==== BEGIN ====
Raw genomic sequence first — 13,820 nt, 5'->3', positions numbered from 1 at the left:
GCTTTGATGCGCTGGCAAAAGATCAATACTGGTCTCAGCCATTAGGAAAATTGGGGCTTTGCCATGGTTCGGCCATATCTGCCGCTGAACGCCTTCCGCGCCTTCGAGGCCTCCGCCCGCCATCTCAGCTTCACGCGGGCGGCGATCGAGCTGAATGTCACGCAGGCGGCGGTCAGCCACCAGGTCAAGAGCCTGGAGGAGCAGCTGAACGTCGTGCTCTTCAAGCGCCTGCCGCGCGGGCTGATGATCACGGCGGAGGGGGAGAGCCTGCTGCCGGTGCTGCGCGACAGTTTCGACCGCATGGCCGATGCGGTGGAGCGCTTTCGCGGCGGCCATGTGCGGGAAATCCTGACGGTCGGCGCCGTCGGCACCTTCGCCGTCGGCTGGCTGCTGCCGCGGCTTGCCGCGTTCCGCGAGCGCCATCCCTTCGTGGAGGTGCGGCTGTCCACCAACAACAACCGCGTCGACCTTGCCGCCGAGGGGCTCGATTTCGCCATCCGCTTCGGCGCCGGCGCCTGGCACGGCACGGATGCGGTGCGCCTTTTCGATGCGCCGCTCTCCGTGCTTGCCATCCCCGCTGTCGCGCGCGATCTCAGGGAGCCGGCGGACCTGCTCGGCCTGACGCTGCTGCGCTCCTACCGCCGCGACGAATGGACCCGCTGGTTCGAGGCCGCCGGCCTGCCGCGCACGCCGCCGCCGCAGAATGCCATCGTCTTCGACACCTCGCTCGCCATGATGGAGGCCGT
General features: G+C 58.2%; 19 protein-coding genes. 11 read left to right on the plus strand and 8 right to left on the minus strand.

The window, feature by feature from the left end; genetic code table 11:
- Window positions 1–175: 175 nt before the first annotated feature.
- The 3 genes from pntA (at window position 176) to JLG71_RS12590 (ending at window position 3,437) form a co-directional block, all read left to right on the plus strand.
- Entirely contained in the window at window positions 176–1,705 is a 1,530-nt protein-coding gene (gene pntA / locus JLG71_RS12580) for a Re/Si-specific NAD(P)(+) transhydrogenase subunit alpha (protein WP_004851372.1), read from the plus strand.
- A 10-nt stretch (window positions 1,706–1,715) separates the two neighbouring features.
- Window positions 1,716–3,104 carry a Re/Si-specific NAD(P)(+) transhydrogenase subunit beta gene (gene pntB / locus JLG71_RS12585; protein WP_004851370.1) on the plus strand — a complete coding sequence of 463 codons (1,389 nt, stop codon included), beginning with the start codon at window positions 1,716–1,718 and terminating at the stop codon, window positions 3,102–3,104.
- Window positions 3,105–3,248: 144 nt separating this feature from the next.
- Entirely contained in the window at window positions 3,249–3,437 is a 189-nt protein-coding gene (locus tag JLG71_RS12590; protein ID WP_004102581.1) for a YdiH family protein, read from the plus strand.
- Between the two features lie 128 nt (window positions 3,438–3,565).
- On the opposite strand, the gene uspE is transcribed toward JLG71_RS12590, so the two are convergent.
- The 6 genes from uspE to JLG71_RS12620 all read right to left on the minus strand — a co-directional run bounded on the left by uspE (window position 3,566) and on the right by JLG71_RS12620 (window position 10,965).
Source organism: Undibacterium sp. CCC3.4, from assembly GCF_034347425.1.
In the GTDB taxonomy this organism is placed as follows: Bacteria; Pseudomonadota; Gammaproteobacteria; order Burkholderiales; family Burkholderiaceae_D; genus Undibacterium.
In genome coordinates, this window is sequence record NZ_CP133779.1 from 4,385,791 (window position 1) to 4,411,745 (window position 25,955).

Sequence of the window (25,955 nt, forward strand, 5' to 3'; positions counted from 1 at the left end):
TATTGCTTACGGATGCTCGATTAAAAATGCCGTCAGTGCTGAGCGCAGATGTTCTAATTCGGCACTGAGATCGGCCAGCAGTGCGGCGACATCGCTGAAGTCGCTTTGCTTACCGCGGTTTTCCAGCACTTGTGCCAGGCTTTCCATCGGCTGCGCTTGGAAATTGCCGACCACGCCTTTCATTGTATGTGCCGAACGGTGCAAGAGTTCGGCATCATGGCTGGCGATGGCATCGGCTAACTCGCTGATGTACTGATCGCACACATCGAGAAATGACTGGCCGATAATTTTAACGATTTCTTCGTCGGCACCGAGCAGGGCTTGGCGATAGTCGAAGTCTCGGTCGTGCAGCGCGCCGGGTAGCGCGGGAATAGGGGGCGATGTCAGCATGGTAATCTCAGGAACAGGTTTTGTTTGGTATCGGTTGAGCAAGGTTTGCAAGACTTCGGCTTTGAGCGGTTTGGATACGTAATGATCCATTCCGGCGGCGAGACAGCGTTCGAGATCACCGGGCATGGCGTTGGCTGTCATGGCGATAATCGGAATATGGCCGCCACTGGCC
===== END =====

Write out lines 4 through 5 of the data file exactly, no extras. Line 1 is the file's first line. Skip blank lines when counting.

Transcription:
The window, feature by feature from the left end; genetic code table 11:
- Window positions 1–175: 175 nt before the first annotated feature.